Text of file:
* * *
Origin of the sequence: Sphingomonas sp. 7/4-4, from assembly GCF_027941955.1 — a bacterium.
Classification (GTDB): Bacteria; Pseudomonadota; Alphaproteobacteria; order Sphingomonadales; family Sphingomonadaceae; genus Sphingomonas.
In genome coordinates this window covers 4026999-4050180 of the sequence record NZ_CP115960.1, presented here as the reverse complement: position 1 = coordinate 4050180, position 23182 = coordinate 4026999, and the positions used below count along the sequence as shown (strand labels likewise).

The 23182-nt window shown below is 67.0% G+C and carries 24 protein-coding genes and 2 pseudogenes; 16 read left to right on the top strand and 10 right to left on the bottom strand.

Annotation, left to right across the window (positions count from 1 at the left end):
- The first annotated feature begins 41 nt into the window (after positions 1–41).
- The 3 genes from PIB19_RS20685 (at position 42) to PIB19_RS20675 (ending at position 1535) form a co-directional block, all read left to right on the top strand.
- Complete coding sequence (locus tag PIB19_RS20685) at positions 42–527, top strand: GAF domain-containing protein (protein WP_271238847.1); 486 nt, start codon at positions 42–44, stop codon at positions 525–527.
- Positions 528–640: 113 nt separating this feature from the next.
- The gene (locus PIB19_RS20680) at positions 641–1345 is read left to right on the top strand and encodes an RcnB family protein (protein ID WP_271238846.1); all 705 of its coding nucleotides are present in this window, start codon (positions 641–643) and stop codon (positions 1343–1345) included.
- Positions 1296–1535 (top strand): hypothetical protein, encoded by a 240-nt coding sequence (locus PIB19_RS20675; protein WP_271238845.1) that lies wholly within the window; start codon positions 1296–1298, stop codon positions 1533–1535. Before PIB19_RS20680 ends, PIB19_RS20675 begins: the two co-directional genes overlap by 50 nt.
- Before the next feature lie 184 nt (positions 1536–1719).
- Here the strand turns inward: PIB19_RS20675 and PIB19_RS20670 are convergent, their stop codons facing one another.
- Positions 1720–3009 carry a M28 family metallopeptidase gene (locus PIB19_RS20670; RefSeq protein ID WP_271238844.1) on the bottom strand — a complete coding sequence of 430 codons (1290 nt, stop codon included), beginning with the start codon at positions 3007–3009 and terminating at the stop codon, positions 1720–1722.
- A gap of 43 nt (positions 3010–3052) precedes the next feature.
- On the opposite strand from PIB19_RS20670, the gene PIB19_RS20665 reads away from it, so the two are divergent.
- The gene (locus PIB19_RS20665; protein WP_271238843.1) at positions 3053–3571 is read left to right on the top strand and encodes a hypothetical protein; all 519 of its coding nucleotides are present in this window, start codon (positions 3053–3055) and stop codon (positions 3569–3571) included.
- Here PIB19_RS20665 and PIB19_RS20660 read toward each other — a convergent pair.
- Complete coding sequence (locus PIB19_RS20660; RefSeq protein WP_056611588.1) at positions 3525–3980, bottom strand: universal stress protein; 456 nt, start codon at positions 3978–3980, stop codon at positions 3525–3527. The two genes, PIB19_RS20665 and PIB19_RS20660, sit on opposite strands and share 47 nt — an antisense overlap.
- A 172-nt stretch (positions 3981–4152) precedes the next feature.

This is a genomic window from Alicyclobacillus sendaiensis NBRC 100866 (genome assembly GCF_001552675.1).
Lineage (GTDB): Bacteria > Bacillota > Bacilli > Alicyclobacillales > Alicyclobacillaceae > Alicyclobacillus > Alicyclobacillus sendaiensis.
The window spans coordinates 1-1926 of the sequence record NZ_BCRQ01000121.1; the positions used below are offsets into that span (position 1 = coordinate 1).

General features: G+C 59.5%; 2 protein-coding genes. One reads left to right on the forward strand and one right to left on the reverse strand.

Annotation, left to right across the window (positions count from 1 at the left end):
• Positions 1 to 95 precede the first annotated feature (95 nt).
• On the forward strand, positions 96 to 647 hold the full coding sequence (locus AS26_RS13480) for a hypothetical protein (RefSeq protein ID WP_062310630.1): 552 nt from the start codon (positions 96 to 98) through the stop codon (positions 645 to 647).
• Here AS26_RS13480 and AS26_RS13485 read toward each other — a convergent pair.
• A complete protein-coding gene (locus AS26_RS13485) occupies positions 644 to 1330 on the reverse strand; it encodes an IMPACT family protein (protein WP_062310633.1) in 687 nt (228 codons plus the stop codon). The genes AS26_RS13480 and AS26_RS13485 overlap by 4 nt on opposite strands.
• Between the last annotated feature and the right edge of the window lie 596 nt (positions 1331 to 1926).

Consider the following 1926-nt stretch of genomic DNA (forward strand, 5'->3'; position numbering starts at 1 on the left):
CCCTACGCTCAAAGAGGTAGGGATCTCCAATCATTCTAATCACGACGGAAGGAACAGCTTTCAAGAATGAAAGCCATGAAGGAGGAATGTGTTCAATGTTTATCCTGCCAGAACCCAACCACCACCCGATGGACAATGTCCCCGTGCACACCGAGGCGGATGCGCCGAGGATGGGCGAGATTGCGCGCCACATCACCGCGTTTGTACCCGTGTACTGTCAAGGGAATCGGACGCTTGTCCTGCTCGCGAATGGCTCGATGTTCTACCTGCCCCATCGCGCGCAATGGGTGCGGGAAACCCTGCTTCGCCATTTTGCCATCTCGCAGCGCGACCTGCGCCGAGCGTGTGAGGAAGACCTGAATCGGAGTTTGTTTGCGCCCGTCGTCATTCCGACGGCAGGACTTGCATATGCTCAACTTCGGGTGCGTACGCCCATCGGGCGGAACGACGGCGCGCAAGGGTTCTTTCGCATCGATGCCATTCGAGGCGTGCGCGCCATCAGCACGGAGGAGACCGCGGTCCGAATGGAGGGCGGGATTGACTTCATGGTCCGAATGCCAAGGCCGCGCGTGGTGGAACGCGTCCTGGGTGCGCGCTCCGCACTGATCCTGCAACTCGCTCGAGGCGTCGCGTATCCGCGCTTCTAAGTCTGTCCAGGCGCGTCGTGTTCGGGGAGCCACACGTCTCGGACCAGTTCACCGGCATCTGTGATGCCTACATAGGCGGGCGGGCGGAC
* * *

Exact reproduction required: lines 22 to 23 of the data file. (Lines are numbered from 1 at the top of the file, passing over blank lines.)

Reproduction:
Lineage (GTDB): Bacteria > Bacillota > Bacilli > Alicyclobacillales > Alicyclobacillaceae > Alicyclobacillus > Alicyclobacillus sendaiensis.
The window spans coordinates 1-1926 of the sequence record NZ_BCRQ01000121.1; the positions used below are offsets into that span (position 1 = coordinate 1).